In a Decree of 1637 appointed one of the four authorized typefounders in Britain, along with John Grismand, Thomas Wright, and Alexander Fifield. These four are sometimes called the "Polyglot Founders" because types cast by at least some of them must have been used for Bishop Brian Walton's 1654-1657 London Polyglot Bible.
Moseley et. al., in Founder's London A-Z (p. 10) Founder's London A-Z. observe that Nicholls' son Nicholas Nicholls (Reed also says Nichols) was "The earliest English typefounder to whom types can be attributed" and that in 1665 he issued the earliest known type specimen by an English founder.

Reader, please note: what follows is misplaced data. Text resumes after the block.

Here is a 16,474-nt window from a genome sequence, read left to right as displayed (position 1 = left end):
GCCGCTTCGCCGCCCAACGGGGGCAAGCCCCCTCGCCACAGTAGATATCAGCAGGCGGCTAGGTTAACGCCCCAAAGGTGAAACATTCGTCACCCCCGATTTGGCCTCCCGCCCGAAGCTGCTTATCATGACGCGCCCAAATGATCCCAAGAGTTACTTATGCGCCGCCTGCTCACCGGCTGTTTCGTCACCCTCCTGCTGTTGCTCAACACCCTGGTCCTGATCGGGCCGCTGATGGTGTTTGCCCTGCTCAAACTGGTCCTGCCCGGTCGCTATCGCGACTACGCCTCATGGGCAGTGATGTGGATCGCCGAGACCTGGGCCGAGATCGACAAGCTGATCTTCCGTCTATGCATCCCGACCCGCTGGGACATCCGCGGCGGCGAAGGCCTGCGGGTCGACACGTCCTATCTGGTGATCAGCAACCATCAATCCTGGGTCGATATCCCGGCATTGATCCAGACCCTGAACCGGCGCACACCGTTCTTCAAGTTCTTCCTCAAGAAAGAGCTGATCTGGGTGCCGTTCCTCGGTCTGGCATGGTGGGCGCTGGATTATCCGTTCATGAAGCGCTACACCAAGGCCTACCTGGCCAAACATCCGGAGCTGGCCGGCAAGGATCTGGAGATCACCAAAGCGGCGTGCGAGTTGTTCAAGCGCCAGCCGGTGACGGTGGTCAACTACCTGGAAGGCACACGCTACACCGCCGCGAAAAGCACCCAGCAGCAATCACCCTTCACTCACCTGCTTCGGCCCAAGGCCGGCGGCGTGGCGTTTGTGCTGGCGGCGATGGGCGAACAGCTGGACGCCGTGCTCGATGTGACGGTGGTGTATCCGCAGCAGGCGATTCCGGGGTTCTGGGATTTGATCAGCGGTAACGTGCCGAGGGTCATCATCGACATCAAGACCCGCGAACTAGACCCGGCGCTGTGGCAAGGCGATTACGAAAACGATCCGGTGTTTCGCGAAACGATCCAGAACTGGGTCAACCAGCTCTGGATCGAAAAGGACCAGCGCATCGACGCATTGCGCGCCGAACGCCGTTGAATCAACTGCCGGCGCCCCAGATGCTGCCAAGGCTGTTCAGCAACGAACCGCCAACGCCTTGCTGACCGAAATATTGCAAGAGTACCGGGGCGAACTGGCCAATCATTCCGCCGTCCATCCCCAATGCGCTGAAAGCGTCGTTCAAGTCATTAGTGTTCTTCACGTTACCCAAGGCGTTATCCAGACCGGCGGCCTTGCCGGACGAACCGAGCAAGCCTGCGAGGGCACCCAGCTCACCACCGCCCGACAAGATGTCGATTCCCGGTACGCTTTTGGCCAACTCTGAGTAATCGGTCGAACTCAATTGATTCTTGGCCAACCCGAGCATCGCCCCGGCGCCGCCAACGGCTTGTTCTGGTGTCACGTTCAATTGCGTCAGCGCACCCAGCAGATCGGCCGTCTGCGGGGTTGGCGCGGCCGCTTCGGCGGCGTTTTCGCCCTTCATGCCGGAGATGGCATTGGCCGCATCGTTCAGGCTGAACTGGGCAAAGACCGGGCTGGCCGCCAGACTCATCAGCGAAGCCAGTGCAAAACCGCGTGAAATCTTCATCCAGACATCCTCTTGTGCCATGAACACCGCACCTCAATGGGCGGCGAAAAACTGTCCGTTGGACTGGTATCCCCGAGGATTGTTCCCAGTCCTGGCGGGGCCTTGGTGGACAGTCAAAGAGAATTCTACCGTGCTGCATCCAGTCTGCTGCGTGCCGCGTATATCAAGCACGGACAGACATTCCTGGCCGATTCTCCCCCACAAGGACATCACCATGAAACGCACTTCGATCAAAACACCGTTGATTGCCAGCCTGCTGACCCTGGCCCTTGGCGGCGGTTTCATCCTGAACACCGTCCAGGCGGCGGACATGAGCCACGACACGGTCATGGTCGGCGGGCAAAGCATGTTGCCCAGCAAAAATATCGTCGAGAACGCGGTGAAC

Nicholas Nicholls' position as a licensed typefounder was left unfilled at his death. Davis & Carter speculate that [James and?] Thomas Grover, who set up in 1674, were "probably awaiting official recognition."
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